Asus VivoBook 16X OLED (AMD) Review: Scores high on practicality, specs
- Gorgeous display
- Great battery life
- Reliable performance
- Impractical virtual DialPad
ProcessorAMD Ryzen 9 5900HX
Display16-inch 4K OLED 60Hz
Storage1TB M.2 NVMe PCIe 3 SSD
Asus is currently at a stage wherein it lets all its designers go mad with concepts. In a world where Apple’s reintroduction of conventional I/O ports is seen as marvelous, these people are going crazy with dual screens, rotary knobs, mass adoption of OLED screens, and cutting-edge specs. It’s as if Asus has ditched its want of business profits and has solely decided to focus on making amazing laptops.
So what happens when they have to do a creator laptop within a budget of ₹1.5 lakhs? They came up with something like the VivoBook 16X OLED. Starting at ₹1,24,900, this is a laptop that seems too good to be true. A 4K OLED display, a crazy powerful processor, a svelte design, and a new gimmick to attract the creators. A 13-inch MacBook Pro M1 suddenly feels underequipped (heck, even the 14-inch MacBook Pro feels the same).
Is this then the ultimate laptop for power-hungry creators to buy? I found out after putting it through its paces over a fortnight.
Asus VivoBook 16X OLED Design
When laden with budget restrictions, laptops usually go for pale designs with compromised material quality. With this laptop, it’s the opposite. A superbly built metal chassis with a desirable matte black paintjob and clever choice of surfaces make the VivoBook 16X OLED a handsome laptop. And, just to cut off the boredom, the lid has a logo placeholder jutting out with seemingly cheesy statements such as “uncage your possibilities” and “own the universe.”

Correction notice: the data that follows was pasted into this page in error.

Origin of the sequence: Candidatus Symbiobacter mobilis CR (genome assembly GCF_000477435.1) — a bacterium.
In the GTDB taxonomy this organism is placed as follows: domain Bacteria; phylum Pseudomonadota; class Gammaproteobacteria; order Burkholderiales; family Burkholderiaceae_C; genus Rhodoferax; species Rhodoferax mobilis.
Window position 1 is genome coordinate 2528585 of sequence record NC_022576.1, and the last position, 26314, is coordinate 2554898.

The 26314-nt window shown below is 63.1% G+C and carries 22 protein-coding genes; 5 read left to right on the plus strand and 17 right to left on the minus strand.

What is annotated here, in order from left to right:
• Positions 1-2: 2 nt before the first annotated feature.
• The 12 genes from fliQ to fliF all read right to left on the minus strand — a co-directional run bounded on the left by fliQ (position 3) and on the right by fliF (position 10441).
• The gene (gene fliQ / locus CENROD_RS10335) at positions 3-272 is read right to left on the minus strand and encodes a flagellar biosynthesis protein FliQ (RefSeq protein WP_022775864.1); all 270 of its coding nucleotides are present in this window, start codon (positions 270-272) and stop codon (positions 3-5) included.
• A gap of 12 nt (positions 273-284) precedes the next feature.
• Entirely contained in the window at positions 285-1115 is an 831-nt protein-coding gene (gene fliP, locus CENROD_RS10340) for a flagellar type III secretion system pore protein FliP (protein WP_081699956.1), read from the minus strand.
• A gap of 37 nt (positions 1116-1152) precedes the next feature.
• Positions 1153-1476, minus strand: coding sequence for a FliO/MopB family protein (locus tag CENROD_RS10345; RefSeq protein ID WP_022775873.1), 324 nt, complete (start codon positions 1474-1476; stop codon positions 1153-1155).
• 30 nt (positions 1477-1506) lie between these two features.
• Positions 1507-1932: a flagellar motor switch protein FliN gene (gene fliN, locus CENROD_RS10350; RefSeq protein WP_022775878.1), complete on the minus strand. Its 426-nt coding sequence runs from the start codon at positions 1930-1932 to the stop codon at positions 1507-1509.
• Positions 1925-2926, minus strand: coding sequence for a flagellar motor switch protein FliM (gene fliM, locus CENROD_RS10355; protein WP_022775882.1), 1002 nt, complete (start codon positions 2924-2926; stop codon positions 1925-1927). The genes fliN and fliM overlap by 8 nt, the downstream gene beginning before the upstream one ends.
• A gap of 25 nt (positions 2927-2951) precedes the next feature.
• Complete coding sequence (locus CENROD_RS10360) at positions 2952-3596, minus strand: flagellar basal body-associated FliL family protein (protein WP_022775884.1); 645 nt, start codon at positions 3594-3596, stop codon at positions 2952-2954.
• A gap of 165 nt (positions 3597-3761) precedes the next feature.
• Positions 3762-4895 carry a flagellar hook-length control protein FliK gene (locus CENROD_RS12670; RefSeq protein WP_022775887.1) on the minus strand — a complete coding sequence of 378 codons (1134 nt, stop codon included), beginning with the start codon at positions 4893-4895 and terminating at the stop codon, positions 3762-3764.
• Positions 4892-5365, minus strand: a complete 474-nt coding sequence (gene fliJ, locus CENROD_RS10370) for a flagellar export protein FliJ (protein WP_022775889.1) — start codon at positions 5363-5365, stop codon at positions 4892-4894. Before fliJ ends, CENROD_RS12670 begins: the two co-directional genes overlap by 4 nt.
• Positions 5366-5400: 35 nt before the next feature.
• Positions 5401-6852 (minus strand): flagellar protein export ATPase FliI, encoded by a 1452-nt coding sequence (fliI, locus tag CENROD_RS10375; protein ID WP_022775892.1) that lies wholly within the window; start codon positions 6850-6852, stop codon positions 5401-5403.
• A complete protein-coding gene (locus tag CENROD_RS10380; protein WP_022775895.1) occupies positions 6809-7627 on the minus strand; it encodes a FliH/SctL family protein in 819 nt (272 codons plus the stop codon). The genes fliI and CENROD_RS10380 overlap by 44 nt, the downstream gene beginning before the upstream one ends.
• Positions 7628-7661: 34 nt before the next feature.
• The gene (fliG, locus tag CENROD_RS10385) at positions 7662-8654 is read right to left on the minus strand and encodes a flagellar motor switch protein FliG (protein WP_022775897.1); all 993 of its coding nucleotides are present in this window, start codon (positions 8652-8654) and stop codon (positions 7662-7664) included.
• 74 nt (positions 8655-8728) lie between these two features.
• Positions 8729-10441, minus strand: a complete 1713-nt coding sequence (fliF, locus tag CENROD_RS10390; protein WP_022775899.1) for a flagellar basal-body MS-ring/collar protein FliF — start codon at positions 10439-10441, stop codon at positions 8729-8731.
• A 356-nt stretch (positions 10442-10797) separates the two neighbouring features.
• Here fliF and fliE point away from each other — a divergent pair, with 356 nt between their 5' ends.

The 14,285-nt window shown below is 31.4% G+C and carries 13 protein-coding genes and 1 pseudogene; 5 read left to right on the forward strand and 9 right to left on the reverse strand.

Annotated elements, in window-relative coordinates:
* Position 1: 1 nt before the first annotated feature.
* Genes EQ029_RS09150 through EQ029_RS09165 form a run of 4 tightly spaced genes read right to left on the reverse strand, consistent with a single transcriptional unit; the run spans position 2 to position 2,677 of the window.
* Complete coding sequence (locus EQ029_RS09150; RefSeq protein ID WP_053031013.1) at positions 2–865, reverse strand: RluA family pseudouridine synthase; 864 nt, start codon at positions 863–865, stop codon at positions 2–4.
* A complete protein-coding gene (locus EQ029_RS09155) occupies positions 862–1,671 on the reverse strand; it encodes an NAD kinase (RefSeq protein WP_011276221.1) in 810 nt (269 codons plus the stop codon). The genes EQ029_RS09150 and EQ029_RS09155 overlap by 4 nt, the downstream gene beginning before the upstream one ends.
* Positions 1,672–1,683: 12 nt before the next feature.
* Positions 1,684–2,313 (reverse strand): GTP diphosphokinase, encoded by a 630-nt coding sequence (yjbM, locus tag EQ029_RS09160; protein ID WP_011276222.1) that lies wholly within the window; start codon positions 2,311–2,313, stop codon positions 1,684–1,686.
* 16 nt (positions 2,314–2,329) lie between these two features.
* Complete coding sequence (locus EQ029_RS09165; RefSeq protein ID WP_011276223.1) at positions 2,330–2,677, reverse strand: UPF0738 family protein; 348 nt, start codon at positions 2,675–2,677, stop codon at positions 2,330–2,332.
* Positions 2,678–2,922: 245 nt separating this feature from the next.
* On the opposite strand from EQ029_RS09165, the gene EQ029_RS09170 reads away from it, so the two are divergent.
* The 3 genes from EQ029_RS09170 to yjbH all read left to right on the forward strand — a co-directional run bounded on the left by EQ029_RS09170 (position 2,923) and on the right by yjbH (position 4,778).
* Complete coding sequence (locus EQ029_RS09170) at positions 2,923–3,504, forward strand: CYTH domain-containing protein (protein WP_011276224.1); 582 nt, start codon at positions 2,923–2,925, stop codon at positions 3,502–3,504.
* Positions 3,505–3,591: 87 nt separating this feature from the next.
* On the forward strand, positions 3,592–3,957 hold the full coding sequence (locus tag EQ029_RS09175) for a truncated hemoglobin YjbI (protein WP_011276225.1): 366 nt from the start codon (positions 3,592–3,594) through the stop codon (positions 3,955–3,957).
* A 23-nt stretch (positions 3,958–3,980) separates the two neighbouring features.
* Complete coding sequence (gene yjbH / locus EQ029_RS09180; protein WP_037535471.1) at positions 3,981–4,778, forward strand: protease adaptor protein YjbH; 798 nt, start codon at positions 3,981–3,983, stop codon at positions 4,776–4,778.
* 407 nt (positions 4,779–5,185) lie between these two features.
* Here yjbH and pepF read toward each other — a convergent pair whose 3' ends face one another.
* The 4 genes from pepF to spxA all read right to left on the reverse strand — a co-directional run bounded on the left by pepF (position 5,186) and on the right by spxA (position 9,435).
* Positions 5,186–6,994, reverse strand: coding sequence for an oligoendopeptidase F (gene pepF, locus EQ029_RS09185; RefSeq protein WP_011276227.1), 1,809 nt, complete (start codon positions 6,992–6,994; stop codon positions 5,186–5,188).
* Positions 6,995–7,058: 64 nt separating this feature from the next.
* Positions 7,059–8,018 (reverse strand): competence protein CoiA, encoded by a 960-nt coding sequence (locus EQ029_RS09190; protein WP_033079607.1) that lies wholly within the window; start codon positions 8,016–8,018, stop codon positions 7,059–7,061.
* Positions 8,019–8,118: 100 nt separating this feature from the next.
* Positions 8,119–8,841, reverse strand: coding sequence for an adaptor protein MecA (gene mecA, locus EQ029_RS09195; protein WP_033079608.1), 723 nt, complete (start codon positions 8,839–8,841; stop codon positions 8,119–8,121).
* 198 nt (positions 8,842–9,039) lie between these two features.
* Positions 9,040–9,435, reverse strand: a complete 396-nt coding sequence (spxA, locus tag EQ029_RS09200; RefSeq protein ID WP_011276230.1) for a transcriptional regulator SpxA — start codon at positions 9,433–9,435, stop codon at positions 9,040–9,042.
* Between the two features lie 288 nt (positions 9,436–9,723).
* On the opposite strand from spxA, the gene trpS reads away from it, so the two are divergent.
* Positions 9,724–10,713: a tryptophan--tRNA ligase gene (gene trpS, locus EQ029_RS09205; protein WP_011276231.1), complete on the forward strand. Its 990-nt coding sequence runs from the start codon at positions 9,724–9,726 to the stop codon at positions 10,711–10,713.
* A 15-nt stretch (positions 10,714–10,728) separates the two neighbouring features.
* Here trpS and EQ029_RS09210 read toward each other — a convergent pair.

Open the lid and the theme continues. In what would have been an otherwise neatly-laid keyboard deck, Asus ends up dropping a splash of bright orange paint on the “Esc” key, mild contrasting colours on the Ctrl, Shift, Caps Lock, and a few more keys of similar nature, and a wacky pattern on the Enter key. These are things that creative people would surely appreciate.
Then there are the highlights. Dominating the interior is a large 16-inch glossy OLED display with slim bezels, part of which holds a shutter-enabled webcam. The trackpad holds a small touch key that brings up the Asus DialPad within itself. It works similar to the rotary dial I loved on the StudioBook 16 but it is all virtual here. More on this later.
You also get sufficient ports on this laptop. There’s a USB 3.2 Gen 1 Type-A, USB 3.2 Gen 1 Type-C, USB 3.2 Gen 2 Type-C with display / power delivery, two USB 2.0 Type-A, an HDMI 1.4, a 3.5mm Combo Audio Jack, a DC-in port, and a micro SD card reader. Demanding creators may feel the lack of a Thunderbolt port and a regular SD card slot.
Asus VivoBook 16X OLED Display
No beating around the bush here, the VivoBook 16X OLED has a brilliant display by all means. It is very difficult to complain about a 16-inch 4K OLED display with an aspect ratio of 16:10, 550 nits of peak brightness, and a couple of professional grade certifications.
The high contrasts and careful colour tuning means everything looks bright and vivid without the usual oversaturated looks of an OLED display. Whether editing photos, watching movies or playing a game, this is a beautiful display to behold. I wonder whether video/photo editors even need an external display with this laptop.
Asus VivoBook 16X OLED Performance
There’s a lot of raw performance on offer here. My unit had the AMD Ryzen 9 5900HX 8-core CPU paired to 16GB DDR4 RAM and 1TB M.2 NVMe PCIe 3 SSD storage. For graphics, there's the NVIDIA RTX 3050Ti with 4GB GDDR6 memory, although you can spec a lower RTX 3050 as well. It boots Windows 11 out of the box.